King packages its video courses in a number of ways, from the FIA/FOI ground school and test prep for $279 through a “Flight Instructor Get It All Kit” for the FOI, FIA, advanced ground instructor written and CFI checkride oral and written prep as well as a number of hard copy publications for $599.
ASA. Known for its high-quality aviation textbooks and test prep books, ASA (www.asa2fly.com) offers its Virtual Test Prep series and Prepware designed to prepare the student to take the FOI and FIA knowledge exams. The Virtual Test Prep consists of a number of videos—we counted 10, priced at $9.95 each, on specific knowledge areas. They can be purchased as a bundle for $79.95.
ASA’s Prepware series is offered on multiple platforms for the FOI and FIA written exams at $49.95 each. We consider ASA’s CFI materials to be test prep rather than ground school for the CFI rating. As test prep, they live up to ASA’s usual high standards with high-quality graphics and explanation of answers.
The Practical Exam
As we said, the majority of the work a pilot goes through to get ready for the CFI practical exam is done on the ground. That should include practice teaching in a classroom environment and one-on-one. The flying portion generally consists of getting used to flying from the right seat while learning to teach while demonstrating the maneuvers. We were told by a number of sources that a pilot who has the maneuvers down cold from the left seat can make the transition in 10 hours.
From our informal survey, it appears that more CFI candidates currently go a formal program at one of the larger flight schools as opposed to flying with a local flight school. We were told by Kathryn Robine, an instructor with the Michigan Flyers in Ann Arbor, Michigan, that a primary reason for not getting the rating locally is a scarcity of complex airplanes—which are required for the practical test—to rent. She had to go to four FBOs before she could find a suitable complex airplane for her most recent CFI student to fly—two airplanes had serious mechanical problems requiring extended downtime and one was in such lousy shape she wouldn’t dare send the student for a checkride.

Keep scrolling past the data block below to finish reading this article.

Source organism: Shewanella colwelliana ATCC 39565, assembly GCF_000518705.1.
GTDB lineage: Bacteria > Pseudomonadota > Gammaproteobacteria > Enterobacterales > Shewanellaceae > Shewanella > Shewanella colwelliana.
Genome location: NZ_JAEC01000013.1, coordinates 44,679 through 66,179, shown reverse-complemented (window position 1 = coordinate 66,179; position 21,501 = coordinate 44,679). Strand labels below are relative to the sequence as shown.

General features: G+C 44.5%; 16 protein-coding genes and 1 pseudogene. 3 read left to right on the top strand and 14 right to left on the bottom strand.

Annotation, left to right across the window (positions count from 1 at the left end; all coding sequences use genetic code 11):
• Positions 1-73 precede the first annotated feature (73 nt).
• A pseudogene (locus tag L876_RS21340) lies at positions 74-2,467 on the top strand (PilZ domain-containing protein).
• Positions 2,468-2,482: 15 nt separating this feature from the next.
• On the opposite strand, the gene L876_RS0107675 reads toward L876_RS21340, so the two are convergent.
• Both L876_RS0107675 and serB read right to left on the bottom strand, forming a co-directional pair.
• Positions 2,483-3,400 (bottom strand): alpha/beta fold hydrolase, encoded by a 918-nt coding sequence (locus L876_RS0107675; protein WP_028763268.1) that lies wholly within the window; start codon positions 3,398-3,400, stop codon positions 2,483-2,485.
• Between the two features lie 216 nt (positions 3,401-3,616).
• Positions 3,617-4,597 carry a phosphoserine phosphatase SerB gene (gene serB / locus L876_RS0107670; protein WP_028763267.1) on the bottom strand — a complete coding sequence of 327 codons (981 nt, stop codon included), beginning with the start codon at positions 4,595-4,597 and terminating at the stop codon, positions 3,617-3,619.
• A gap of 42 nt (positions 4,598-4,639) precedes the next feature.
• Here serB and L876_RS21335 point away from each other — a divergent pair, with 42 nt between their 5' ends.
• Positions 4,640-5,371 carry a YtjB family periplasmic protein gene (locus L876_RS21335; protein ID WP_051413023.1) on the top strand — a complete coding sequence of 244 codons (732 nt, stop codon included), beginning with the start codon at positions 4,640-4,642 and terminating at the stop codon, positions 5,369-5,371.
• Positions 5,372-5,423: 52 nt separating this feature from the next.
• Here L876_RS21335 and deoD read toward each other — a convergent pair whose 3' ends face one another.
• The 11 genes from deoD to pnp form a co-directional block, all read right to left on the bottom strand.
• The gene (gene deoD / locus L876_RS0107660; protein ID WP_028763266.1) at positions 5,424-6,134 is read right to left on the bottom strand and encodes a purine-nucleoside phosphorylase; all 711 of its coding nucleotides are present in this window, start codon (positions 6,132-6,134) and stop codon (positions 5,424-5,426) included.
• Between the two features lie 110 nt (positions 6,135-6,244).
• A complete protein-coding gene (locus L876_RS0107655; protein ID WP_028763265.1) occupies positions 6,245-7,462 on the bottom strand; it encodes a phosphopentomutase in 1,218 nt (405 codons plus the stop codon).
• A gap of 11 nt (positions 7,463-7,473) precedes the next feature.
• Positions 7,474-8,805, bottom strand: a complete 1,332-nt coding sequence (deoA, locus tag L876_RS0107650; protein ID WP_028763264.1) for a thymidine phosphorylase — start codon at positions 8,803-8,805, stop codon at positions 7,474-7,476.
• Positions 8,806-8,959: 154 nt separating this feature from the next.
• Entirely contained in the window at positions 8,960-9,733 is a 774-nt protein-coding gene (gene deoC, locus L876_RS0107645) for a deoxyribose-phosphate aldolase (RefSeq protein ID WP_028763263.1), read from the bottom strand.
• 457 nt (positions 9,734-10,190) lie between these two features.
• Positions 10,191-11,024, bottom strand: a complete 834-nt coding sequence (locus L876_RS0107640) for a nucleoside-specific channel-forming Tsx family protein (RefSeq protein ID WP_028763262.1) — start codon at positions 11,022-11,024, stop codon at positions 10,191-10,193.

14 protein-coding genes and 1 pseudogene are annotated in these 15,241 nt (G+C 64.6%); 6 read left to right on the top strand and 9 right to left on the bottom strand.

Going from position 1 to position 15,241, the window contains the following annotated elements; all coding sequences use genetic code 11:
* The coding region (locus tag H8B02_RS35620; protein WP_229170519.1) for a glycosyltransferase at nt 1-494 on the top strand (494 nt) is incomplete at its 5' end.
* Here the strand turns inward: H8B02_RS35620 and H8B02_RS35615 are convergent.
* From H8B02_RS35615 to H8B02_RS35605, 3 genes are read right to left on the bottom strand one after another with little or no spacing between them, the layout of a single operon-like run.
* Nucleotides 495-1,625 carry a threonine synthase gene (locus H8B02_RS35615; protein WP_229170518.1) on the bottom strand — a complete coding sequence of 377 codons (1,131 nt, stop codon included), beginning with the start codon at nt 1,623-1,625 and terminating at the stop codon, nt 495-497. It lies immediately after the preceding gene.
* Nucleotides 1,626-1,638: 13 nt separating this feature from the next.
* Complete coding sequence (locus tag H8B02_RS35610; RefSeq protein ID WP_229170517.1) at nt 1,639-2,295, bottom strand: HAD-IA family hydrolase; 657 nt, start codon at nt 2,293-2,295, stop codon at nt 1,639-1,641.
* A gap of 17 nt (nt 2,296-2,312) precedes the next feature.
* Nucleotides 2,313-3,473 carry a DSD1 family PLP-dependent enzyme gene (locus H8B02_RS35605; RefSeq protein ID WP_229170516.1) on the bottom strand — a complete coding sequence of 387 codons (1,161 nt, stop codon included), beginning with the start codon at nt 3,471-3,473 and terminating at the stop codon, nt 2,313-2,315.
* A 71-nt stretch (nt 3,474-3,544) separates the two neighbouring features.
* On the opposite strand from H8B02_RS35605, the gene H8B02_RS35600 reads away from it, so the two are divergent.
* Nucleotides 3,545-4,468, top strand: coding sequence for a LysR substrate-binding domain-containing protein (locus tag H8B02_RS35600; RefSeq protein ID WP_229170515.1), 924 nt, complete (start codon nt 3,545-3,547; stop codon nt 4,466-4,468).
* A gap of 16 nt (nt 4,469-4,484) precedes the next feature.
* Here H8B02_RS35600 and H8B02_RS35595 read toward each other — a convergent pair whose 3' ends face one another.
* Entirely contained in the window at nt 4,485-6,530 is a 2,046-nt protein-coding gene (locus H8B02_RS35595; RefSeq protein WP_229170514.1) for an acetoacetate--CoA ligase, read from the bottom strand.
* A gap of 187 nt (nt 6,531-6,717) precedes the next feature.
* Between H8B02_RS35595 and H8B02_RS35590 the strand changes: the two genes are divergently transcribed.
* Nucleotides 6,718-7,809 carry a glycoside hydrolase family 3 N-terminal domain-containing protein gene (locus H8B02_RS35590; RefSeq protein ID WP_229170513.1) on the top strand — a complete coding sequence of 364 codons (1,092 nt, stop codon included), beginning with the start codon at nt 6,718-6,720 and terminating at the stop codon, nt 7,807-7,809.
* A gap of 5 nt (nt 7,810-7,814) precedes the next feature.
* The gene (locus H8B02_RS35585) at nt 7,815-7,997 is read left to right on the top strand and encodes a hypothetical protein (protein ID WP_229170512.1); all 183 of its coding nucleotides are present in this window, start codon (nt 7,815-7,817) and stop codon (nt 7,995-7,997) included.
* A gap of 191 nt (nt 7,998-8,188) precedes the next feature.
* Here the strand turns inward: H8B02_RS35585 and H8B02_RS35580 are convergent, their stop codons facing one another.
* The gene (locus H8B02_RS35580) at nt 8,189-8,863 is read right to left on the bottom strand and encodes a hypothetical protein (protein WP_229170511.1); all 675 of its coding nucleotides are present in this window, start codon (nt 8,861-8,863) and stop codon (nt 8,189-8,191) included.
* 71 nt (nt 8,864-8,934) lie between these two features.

Nevertheless, Ed Pataky, a new instructor in the Houston area, told us he kept the cost of the rating down by working with an instructor he respected and reading everything he could get his hands on to make sure he had the broadest possible knowledge base. Pataky did as much of his training, including spins, in a Cessna 150, and only finishing up and taking the test in a Cherokee Arrow.
Because of the high failure rate for initial CFI practical tests, we recommend going through some form of formal CFI training program that includes extensive ground training and critiqued classroom instruction time. Such programs, in our opinion, are geared to successfully turning out well-rounded CFIs. We also think formal programs help fight one of the dirty secrets in the industry—the FAA has drastically reduced the number of Designated Pilot Examiners (DPEs), so there can be delays of up to three months in getting a checkride scheduled and because of the reduced number of DPEs, they get away with charging $700 to $900 for a CFI checkride. We heard of rates as high as $1500—highway robbery, in our opinion. The FAA is supposed to give initial CFI checkrides (it’s free when an FAA inspector gives the ride), but farms most out to DPEs. Major flight schools seem to be able to schedule checkrides more efficiently than local instructors because they are sending out a steady stream of applicants.
Our survey of flight schools revealed that for the CFI airplane rating most offered 40 to 60 hours of ground instruction and up to 10 hours of dual in a complex aircraft. Most were intensive 15-day programs at the flight school, which means the student pays for lodging (we saw everything from tent camping to expensive motels offered). We saw prices from $3195 to $5000, which did not include the DPE fee. We did see some five- and seven-day programs but did not consider them to include adequate ground training time to prepare a student for the practical exam.
A number of schools offered instrument flight instructor training as an adjunct to the airplane instructor training for a surprisingly modest additional fee and another 15 days of time. For example, American Flyers (www.americanflyers.net) charges $3195 for its 15-day course for the CFI-A and $3,995 for its 30-day CFI-A and CFI-I combination course.
Of the schools we surveyed, most required that the incoming student have successfully completed the appropriate FAA knowledge tests and have the spin endorsement. Some of the schools offered extra instruction for those students who had not completed such prerequisites.